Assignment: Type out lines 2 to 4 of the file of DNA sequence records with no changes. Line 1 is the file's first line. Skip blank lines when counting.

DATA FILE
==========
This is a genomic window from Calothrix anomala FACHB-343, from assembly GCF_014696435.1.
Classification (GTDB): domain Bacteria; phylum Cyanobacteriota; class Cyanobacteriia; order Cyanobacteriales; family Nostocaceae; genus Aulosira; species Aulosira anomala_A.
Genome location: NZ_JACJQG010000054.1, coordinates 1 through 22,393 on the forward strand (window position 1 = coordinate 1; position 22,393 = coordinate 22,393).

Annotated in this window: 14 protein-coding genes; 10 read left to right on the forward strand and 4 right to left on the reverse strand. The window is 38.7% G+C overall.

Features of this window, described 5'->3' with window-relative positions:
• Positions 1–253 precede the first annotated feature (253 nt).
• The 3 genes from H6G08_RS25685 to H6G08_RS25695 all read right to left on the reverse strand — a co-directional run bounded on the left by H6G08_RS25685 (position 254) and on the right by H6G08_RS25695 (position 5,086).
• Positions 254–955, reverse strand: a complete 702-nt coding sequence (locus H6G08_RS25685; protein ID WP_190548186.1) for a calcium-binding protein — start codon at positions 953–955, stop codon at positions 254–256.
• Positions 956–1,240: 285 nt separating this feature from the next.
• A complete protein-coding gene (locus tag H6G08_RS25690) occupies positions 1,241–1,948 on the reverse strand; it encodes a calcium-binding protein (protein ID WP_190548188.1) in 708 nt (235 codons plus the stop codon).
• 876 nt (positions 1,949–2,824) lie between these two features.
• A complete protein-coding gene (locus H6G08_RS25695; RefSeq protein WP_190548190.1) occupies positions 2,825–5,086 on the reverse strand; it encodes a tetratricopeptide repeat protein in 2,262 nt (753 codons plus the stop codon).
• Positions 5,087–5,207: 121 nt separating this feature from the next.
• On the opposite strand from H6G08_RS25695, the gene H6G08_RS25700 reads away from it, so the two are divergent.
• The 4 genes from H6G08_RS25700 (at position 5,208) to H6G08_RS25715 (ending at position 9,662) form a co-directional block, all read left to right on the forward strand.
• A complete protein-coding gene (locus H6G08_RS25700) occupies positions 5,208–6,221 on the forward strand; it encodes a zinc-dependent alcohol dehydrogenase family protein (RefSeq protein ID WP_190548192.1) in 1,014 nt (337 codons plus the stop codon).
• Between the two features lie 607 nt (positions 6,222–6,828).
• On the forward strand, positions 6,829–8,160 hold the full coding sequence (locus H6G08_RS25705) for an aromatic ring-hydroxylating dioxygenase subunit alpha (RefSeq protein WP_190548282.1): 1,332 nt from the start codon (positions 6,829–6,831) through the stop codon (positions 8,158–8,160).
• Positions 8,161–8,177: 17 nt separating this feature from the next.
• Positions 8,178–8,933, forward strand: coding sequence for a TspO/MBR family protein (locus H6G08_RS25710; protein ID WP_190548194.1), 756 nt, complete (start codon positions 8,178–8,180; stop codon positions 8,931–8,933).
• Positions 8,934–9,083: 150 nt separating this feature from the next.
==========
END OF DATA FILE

Classification (GTDB): domain Bacteria; phylum Cyanobacteriota; class Cyanobacteriia; order Cyanobacteriales; family Nostocaceae; genus Aulosira; species Aulosira anomala_A.
Genome location: NZ_JACJQG010000054.1, coordinates 1 through 22,393 on the forward strand (window position 1 = coordinate 1; position 22,393 = coordinate 22,393).

Annotated in this window: 14 protein-coding genes; 10 read left to right on the forward strand and 4 right to left on the reverse strand. The window is 38.7% G+C overall.